It’s so easy to set goals in life. But how many people actually take the time to set specific life goals? Not many of us is my guess. You want to make more money. You want to enjoy more productive relationships with friends and acquaintances. You want to make a difference in the lives of others. You want to be a successful financial advisor, if you aren’t already. While these goals are admirable, they are also very broad. Most people fantasize about being rich, famous, and well-liked. However, these are not necessarily goals.
Step 1: Know the Difference between Dreaming and Doing.
When a financial advisor claims that making a lot of money is his or her “goal,” they are not truly seeing the future. An advisor that is motivated to achieve a goal does not think in terms of failure and winning (as in, I failed at becoming a millionaire, so it’s not meant to be). Rather, this person follows a set path towards their final destination. To the successful advisor, succeeding in life is a daily responsibility, one full of setbacks and solutions. The successful advisor doesn’t merely think in terms of “becoming rich” overnight. They study the path towards having a successful practice and financial freedom, as handed down by others, and create a feasible and specific plan to increase their profit through the years.
Step 2: Set “Stretch” Goals.
Achieving one’s vision of success depends upon the setting and completion of “stretch” goals. A stretch goal is a realistic goal with a little more added to it for it to be a stretch. I think stretch goals are a little more motivating and inspiring than goals that are “realistic.” Stretch goals do not follow someone else’s idea of success, but only your own. You know where you want to be as a successful advisor, so begin by creating an action plan that helps you focus on the highest payoff activities that puts you in the best position to achieve your stretch goals. Set your goals on a long-term and short-term basis and work your way down to weekly goals. It is easier to take smaller steps than trying to focus on one big goal or many big goals.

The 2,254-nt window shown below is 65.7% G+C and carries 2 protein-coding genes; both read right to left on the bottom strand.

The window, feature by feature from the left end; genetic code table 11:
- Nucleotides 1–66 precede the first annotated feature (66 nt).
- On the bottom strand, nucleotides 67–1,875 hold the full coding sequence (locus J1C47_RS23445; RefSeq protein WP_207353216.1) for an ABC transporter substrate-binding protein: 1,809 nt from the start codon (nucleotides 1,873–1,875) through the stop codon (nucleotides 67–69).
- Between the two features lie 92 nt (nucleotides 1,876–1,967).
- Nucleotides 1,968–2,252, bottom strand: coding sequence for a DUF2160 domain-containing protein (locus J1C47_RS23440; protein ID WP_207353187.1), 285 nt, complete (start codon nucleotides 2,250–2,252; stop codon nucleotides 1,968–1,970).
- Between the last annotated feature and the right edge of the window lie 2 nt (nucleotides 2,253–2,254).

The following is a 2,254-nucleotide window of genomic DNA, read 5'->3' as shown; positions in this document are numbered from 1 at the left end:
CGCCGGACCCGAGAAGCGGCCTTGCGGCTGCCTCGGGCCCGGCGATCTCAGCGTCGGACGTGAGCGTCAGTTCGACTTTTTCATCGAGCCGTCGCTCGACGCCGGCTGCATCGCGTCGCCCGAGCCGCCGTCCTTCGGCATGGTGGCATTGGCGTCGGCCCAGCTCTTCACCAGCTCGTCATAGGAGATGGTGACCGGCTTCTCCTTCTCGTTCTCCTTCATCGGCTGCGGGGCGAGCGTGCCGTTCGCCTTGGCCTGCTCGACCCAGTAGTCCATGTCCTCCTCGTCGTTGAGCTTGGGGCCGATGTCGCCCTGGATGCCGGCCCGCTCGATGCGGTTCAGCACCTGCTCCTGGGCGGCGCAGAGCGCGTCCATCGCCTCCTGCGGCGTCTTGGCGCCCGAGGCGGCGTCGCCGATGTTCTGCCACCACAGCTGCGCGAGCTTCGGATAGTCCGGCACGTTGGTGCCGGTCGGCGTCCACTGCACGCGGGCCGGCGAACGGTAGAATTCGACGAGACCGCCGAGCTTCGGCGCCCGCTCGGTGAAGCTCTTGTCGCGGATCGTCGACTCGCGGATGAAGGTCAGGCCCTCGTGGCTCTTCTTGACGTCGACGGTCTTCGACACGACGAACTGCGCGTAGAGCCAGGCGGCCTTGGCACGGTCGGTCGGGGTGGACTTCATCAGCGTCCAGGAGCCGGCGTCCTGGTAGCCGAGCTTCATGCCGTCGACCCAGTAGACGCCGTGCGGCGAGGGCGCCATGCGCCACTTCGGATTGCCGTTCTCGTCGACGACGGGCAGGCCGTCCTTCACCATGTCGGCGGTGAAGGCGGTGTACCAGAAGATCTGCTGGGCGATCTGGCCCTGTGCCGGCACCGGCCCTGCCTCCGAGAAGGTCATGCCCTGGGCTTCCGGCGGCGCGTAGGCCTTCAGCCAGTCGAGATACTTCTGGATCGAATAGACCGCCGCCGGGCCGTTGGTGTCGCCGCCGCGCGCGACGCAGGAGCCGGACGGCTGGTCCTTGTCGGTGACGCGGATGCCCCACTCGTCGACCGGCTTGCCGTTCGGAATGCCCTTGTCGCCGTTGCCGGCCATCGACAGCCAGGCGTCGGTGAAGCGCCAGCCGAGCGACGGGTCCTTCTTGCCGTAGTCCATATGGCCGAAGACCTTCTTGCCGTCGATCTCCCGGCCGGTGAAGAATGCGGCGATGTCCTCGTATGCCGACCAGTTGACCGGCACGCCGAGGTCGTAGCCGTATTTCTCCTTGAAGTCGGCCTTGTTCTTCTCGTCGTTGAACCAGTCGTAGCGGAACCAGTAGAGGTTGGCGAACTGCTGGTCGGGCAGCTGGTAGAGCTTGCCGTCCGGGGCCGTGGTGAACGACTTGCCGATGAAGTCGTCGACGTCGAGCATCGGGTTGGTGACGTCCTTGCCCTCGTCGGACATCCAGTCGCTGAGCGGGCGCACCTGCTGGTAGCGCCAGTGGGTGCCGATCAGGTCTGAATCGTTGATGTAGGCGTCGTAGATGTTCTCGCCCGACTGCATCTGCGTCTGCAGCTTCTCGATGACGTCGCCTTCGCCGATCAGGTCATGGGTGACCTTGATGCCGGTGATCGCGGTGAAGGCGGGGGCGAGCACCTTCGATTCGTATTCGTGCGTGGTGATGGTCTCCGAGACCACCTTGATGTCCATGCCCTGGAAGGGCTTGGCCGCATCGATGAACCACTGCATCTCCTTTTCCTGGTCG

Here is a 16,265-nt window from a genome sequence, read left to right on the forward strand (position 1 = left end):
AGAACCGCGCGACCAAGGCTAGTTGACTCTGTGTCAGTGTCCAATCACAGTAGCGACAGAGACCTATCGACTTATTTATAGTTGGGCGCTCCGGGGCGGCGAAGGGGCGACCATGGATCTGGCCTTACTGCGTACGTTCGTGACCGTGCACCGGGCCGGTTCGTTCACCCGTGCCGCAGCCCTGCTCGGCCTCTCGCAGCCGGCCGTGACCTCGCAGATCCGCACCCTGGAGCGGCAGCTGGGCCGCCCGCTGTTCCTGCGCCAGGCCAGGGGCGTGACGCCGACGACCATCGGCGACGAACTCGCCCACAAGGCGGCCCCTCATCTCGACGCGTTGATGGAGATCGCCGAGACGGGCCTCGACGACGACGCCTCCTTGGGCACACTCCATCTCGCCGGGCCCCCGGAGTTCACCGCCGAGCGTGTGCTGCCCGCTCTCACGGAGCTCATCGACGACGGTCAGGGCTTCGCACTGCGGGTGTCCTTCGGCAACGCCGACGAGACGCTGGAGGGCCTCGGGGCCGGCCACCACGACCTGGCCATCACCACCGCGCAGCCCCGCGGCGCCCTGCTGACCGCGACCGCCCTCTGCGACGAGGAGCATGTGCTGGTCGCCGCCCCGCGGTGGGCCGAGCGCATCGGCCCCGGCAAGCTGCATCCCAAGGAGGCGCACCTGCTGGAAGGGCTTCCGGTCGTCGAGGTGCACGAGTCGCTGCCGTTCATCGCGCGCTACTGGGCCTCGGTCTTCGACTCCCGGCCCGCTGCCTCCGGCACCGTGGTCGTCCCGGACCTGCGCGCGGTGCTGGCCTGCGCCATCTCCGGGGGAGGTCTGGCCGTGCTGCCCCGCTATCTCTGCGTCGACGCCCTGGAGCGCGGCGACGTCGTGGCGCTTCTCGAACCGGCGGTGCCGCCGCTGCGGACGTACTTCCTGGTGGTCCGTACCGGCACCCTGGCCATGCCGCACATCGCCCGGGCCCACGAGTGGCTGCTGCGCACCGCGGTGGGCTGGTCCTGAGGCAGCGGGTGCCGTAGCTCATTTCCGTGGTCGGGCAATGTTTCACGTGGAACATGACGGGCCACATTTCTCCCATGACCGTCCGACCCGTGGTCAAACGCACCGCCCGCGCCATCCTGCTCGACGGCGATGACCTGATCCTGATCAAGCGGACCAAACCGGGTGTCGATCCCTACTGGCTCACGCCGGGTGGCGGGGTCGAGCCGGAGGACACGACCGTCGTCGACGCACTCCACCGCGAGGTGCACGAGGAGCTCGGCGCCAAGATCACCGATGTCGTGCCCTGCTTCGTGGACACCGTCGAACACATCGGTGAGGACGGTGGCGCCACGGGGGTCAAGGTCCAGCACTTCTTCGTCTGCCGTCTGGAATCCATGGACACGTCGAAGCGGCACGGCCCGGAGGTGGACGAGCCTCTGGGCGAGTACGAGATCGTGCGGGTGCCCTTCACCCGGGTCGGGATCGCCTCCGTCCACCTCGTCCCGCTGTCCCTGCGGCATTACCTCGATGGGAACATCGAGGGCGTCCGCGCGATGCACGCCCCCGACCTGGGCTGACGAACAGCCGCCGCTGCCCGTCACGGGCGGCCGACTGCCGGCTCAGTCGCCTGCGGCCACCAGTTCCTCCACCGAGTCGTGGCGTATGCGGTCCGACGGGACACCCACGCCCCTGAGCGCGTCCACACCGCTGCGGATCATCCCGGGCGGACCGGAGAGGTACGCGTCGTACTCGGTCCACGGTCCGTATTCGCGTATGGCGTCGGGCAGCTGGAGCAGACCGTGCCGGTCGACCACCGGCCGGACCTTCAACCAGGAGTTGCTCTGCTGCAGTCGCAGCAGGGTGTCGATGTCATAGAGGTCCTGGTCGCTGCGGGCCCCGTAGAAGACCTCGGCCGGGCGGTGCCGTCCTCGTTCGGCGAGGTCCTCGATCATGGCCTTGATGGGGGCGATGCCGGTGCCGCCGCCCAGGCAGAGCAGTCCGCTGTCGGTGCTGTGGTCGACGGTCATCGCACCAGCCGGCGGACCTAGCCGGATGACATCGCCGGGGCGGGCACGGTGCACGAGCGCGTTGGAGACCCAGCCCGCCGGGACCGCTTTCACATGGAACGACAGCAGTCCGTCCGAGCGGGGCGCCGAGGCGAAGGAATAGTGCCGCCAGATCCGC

As you reach milestones along the way, your self-confidence increases and the ultimate objective becomes clear. You are no longer confused about what action you should take. You don’t start projects and stop them; rather you channel your enthusiasm and passion in one specific area, moving closer to the desired result. Along the way, you learn to prioritize your time, as setting specific goals helps you to avoid unproductive actions. When you apply your energy and resources to your goals, you are able to accomplish more in a few short years than most people will ever do in one whole lifetime. When you set your own goals, you are given total power over your life. You don’t surrender your time and energy to the will of others, as if subject to someone else’s control.
Step 3: Don’t Procrastinate.
The successful advisor doesn’t typically procrastinate or procrastinate often. Some have stated that dreaming or wishing is actually a form of procrastination, especially if no goals are being set to achieve a dream. Once you have created an action plan, you have no reason to delay taking certain action. You may find that once you start to put your plan into effect that your outlook on life may change. When you have specific goals in mind and keep a positive perspective, you start to achieve more things in life. ou may use others’ achievements as a guideline; however, you choose your own goals based on where you want to be and by when you want to be there. Don’t ever let anyone tell you that you can’t do something or hold you back from achieving your goals and desires.
What is the difference between dreamers and doers? Dreamers usually spend a great deal of their life whining and wishing things were different. Doers go after what they want, in essence, adapting to a system to prolong their life and prosperity. Doers create their future. Jim Cathcart says, “Dreamers stay stagnant and blame others for their lack of progress.” Are you a dreamer or a doer?
© Anne M. Bachrach. All rights reserved.